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Category: Interviews »

Subject: Cultural Studies »

Bernard Korbman on Migrating to Australia

Bernard Korbman and Mara Moustafine.



Date Added:

21 April 2009


source not available


mov (Quicktime);

File size:

7 MB






I didn’t have a sense of my Jewish identity until I was in my early 30s. When I was born, I was not circumcised, because my mother had been in Auschwitz, so – and that was the first way that they told who a Jewish boy was, so I was not circumcised and in fact, I was not told I was Jewish. I didn’t know.


The first time I knew I was Jewish was when I arrived in Australia, because in France, with the official separate constitutional separation of church and school, never – there was never any religious instruction in the school. And the first – I arrived at school and on the first Friday of school, we had religious instructions in those days and a little Jewish man came up to me and said, “Come with me little one.” You know, “You’re Jewish.” I went with him and he was very nice and I went home and said to my mother, “This little fellow said I was Jewish, am I and what is it?” And my mother could say, “Yes you are.” But to, “what is it?” she didn’t know herself because she came from a very assimilated background, which she’d had nannies and governesses and her father had a batman because he was an army officer and so on, so she knew nothing about the religion.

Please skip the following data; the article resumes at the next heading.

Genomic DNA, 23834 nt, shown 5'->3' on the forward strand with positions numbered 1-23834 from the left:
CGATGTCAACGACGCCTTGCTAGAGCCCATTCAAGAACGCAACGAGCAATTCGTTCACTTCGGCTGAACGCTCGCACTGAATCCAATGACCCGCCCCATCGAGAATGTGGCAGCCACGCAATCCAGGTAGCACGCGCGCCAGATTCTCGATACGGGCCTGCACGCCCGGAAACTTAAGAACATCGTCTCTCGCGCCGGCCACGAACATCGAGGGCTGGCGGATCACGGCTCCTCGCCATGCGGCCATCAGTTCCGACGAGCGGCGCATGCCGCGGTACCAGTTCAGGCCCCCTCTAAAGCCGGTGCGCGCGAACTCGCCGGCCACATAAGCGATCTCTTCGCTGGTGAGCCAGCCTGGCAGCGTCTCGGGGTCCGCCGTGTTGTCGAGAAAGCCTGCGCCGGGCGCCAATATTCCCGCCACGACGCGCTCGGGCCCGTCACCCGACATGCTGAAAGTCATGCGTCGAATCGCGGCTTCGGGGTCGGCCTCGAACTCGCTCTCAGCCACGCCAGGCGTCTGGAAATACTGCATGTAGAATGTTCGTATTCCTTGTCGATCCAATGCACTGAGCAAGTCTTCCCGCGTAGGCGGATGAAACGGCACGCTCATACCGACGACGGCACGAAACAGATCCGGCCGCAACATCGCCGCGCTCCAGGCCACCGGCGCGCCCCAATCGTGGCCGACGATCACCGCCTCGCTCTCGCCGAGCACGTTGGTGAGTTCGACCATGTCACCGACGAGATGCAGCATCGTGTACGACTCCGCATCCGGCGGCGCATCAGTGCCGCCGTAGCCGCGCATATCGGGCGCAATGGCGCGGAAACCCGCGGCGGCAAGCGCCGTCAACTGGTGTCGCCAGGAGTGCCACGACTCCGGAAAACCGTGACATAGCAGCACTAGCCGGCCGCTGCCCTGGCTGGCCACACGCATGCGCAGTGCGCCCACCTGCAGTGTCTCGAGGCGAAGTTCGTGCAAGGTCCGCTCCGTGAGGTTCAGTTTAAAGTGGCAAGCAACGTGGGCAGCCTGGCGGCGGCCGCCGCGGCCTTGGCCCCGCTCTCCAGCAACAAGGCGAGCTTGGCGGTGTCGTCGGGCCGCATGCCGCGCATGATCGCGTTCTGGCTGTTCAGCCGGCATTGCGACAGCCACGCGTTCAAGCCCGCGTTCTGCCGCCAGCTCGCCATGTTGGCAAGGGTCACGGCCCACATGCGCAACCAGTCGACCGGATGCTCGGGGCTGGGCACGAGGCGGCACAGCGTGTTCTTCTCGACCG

I think her – she knew she was Jewish but yeah, very little about her religion. And then there was something about – because of my background, I was never that comfortable in the Jewish community and so I hung out mainly with non-Jewish kids. I married a non-Jewish woman. And we had two children, but the one – one of the nice things about my ex-wife is that she used to always say, you know when the children were born, “Buy some Jewish storybooks.” So I started to read Shalom Aleichem and all these things and she and I would read them to the children, because she always said, “Your – our children need to know about their heritage.” And when we split up, was when I started to get interested and finally I ended up starting to study with some rabbis and the I met my wife, who is Jewish and she came from a traditional home and kept kosher and all these things.


And through her, I started to become more and more involved within the Jewish community.

End transcript